AT the outbreak of the First World War people from all walks of life took up the call to do their bit for King and country.

While men enlisted in the armed forces, many thousands of women, mainly from the middle classes, signed up to become Red Cross nurses in the new Voluntary Aid Detachments.

Known as VADs, these selfless women took up unpaid positions in military and auxilliary hospitals, both overseas, close to the front, and back at home.

More than 60 such hospitals were created in what is now Greater Manchester, including several in Bury, Prestwich, and Whitefield, ensuring that the women could work near to where they lived.

Incredible research by the We Were There Too Project ­— which explores the impact, experience, and contribution of Britain’s Jewish communities during the First World War ­— volunteer Charlotte Clare, and the Red Cross, has shed new light on the lives and actions of medical workers during the conflict.

Among those to sign up in 1914 was 18-year-old Muriel Elizabeth Henriques, who lived in Hilton Lodge, Hilton Lane, Prestwich.

Muriel came from one of the oldest Sephardic families ­— a community of persecuted Jews from the Iberian peninsular ­— who had fled to Britain from anti-Semitic repression in 17th century Portugal.

Prestwich and Whitefield Guide: VAD card of Red Cross Nurse Muriel Elizabeth Henriques who volunteered at Stanley House Auxiliary Hospital in Whitefield. Photo Courtesy of We Were There Too ProjectVAD card of Red Cross Nurse Muriel Elizabeth Henriques who volunteered at Stanley House Auxiliary Hospital in Whitefield. Photo Courtesy of We Were There Too Project

As a VAD nurse she served at the Stanley House Red Cross Hospital in Whitefield, and later at B.R.C.S. Auxiliary Military Hospital in Northenden.

One of Muriel’s colleagues at Stanley House ­— for whom records exist ­— was Nursing Member Marjorie Jockel, whose VAD card shows she performed “general nursing duties”, and lived in nearby Milton Road, Prestwich.

Another was Nursing Sister Harriet Echersall, of 9 Morley Street, Whitefield, who also performed general nursing duties.

Stanley House where Muriel, Marjorie and Harriet volunteered is one of the most historically significant homes in Lancashire, and still stands in Philips Park Road.

It was originally constructed in the 19th century for the Earl Of Derby and sat in extensive grounds.

At the time of the First World War it was occupied by the Scholfield family, who converted the property to a hospital and convalescence home for Allied servicemen wounded in the conflict ­— records at the Imperial War Museum reveal.

Auxilliary hospitals, like Stanley House, received patients who generally did not have life threatening-injuries, and instead needed minor treatment and time to convalesce.

They tended to be more popular among servicemen than military hospitals, thanks to their less strict discipline, less crowded conditions, and more homely surroundings.

Prestwich and Whitefield Guide:

According to the Red Cross, volunteers at auxilliary hospitals were typically considered too old or too young to work in a military hospital.

Many also had family commitments, and so were unable to leave home for extended periods, but were willing to sign a three-month hospital contract.

After the First World War came to an end, Muriel Elizabeth Henriques married a Cornelis Rissik, and the couple had four children. She died in Hove, East Sussex, in 1986.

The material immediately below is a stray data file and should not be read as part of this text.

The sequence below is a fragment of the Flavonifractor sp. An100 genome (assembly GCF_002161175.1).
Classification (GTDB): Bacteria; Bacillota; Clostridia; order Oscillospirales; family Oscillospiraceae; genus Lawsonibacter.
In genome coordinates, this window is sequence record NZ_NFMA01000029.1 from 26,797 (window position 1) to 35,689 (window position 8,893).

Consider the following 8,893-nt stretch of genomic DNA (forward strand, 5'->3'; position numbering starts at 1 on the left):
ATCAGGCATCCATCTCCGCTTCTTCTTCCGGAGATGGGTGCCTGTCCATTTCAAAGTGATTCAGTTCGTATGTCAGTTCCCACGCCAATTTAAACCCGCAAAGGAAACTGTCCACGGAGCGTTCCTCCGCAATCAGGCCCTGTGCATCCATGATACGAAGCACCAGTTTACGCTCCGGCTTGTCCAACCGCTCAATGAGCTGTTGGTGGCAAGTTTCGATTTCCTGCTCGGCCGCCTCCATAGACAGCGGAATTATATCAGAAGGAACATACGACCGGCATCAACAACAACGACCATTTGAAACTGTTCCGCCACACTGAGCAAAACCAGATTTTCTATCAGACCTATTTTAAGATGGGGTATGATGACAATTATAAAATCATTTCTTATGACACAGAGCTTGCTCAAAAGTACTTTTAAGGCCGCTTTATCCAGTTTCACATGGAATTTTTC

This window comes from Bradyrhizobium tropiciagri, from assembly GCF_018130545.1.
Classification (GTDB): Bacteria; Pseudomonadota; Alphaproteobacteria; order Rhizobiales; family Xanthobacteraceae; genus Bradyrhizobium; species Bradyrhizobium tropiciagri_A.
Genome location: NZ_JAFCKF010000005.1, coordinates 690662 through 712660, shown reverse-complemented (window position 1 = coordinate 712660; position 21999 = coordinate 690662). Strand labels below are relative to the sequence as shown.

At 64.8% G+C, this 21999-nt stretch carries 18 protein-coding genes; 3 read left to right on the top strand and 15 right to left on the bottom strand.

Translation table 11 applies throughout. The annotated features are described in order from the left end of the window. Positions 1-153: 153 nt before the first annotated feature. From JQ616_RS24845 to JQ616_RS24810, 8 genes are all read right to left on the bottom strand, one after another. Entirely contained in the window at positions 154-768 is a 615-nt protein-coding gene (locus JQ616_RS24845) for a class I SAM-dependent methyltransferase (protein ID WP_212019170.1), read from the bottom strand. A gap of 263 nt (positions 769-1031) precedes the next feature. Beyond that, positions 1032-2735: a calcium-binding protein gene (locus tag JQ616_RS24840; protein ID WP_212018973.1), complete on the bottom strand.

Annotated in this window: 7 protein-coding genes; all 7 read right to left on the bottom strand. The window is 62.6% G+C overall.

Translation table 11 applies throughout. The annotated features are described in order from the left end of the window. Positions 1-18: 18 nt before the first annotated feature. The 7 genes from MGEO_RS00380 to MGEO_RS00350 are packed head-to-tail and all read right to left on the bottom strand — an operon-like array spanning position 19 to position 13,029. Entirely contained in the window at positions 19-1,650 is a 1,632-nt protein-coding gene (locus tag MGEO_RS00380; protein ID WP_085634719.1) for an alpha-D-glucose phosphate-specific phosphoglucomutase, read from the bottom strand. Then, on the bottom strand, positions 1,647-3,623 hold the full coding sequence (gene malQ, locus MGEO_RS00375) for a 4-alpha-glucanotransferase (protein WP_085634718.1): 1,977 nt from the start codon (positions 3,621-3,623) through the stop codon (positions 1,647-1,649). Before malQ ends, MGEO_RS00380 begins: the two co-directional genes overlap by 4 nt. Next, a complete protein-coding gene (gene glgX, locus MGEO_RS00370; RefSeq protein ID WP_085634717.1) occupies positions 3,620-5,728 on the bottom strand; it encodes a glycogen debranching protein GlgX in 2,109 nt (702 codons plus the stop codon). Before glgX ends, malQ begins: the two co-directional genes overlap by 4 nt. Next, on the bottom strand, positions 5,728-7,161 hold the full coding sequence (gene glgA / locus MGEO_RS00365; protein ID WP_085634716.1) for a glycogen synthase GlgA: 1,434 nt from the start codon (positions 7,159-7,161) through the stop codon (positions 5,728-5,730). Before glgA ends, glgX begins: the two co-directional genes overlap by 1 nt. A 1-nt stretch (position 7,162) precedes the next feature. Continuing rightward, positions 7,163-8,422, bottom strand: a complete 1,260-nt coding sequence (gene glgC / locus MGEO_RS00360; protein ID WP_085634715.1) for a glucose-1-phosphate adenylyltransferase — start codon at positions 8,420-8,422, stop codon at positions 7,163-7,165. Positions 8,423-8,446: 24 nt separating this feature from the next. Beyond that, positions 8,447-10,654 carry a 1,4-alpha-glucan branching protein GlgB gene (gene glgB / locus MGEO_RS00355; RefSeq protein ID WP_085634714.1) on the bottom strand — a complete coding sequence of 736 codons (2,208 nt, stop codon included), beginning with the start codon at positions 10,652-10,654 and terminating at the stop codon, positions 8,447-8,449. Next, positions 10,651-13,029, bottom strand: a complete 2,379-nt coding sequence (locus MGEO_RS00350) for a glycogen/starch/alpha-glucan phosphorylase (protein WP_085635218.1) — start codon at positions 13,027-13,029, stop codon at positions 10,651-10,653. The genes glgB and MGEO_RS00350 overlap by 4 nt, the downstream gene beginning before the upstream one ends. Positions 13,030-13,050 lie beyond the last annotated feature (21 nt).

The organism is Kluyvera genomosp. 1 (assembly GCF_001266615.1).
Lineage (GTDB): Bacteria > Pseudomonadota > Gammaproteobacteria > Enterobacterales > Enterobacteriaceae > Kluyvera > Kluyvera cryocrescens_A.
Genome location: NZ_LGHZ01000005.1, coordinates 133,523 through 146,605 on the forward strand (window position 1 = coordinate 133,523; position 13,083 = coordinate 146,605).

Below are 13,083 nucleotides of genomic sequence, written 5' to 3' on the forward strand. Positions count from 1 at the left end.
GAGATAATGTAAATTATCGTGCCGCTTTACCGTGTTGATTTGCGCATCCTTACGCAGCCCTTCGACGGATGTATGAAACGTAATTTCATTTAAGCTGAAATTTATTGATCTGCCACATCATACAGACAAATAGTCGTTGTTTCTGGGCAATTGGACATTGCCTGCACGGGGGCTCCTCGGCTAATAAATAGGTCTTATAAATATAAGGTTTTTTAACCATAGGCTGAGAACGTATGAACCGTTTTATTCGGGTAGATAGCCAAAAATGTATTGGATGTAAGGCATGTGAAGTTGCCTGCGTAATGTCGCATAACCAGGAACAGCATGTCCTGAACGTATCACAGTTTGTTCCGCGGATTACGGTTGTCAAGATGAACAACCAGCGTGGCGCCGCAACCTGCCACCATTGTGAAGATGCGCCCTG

While she was serving at Stanley House, her brother, George Lionel Quixano Henriques, had fought with the 16th Battalion of the Manchester Regiment.

He survived the conflict, earning the 1914-15 Star British Victory Medal, and died in Buxton in 1961.

Tragically, George’s son, David, lost his life serving with the Sherwood Foresters in the Second World War.

Another of the incredible medical workers from the borough during the war was midwife Dora Black.

Born into a Jewish family in Fochon, Romania, in 1867, Dora emigrated to to Britain and settled at 11 Mount Pleasant in Simister.

By the time of the First World War she was already established in midwifery, largely practising in the Lower Broughton area, and had cards printed to advertise her services.

Throughout the 1910s Dora worked from home, going to expectant mothers’ houses that were in walking distance, or could be reached by tram.

A night bell was installed in her home which would ring at all times of the day and night alerting her to urgent calls.

Prestwich and Whitefield Guide: Black book belonging to midwife Dora Black in which she recorded details of every birth she attended. Photo courtesy of We Were There Too ProjectBlack book belonging to midwife Dora Black in which she recorded details of every birth she attended. Photo courtesy of We Were There Too Project

Affectionately known as “Nurse Black”, she worked with many of the doctors in the area, including Dr Schlossberg, Dr Graff, Dr Herson, Dr Levi and Dr Saul.

As well as helping new mothers before and during their deliveries, Dora was also renowned for showing them how to bathe their babies ­— sometimes two or three at the same time.

When the baths were emptied, mothers would throw in coppers. These were Nurse Black’s “perks”, or “butt geld” as she called them, from the Yiddish for “bath money”.

During her lifetime Dora kept a ledger detailing each time a child was born, which she called her “black book”.

Inside she wrote entries containing the names of doctors, the name, date of birth and weight of each child, and the mother’s address.

Dora had eight children of her own, with husband Solomon Black, and moved house three times around the Broughton and Cheetham areas.

The couple’s eldest son, Myer, was tragically killed in France in 1917 while serving with the King’s Liverpool Regiment.